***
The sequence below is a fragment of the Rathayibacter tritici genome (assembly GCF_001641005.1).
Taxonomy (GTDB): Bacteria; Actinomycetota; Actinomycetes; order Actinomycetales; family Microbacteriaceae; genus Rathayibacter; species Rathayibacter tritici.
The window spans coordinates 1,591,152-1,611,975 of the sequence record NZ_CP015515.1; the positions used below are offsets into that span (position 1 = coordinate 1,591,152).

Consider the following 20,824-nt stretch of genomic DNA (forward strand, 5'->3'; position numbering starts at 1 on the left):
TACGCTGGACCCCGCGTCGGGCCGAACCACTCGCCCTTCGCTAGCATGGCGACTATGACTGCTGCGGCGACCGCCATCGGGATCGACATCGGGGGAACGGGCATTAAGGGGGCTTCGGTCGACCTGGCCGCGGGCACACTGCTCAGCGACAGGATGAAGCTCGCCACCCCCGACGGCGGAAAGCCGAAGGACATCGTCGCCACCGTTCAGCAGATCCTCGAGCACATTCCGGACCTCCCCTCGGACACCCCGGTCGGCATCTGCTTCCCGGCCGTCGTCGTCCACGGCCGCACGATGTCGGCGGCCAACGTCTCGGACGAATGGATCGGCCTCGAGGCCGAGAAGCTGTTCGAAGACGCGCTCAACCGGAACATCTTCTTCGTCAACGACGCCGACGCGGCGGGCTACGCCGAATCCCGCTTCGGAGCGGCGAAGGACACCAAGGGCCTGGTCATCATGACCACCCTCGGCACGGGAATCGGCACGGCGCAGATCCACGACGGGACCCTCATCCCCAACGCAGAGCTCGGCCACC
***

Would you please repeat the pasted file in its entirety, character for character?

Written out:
The sequence below is a fragment of the Rathayibacter tritici genome (assembly GCF_001641005.1).
Taxonomy (GTDB): Bacteria; Actinomycetota; Actinomycetes; order Actinomycetales; family Microbacteriaceae; genus Rathayibacter; species Rathayibacter tritici.
The window spans coordinates 1,591,152-1,611,975 of the sequence record NZ_CP015515.1; the positions used below are offsets into that span (position 1 = coordinate 1,591,152).

Consider the following 20,824-nt stretch of genomic DNA (forward strand, 5'->3'; position numbering starts at 1 on the left):
TACGCTGGACCCCGCGTCGGGCCGAACCACTCGCCCTTCGCTAGCATGGCGACTATGACTGCTGCGGCGACCGCCATCGGGATCGACATCGGGGGAACGGGCATTAAGGGGGCTTCGGTCGACCTGGCCGCGGGCACACTGCTCAGCGACAGGATGAAGCTCGCCACCCCCGACGGCGGAAAGCCGAAGGACATCGTCGCCACCGTTCAGCAGATCCTCGAGCACATTCCGGACCTCCCCTCGGACACCCCGGTCGGCATCTGCTTCCCGGCCGTCGTCGTCCACGGCCGCACGATGTCGGCGGCCAACGTCTCGGACGAATGGATCGGCCTCGAGGCCGAGAAGCTGTTCGAAGACGCGCTCAACCGGAACATCTTCTTCGTCAACGACGCCGACGCGGCGGGCTACGCCGAATCCCGCTTCGGAGCGGCGAAGGACACCAAGGGCCTGGTCATCATGACCACCCTCGGCACGGGAATCGGCACGGCGCAGATCCACGACGGGACCCTCATCCCCAACGCAGAGCTCGGCCACC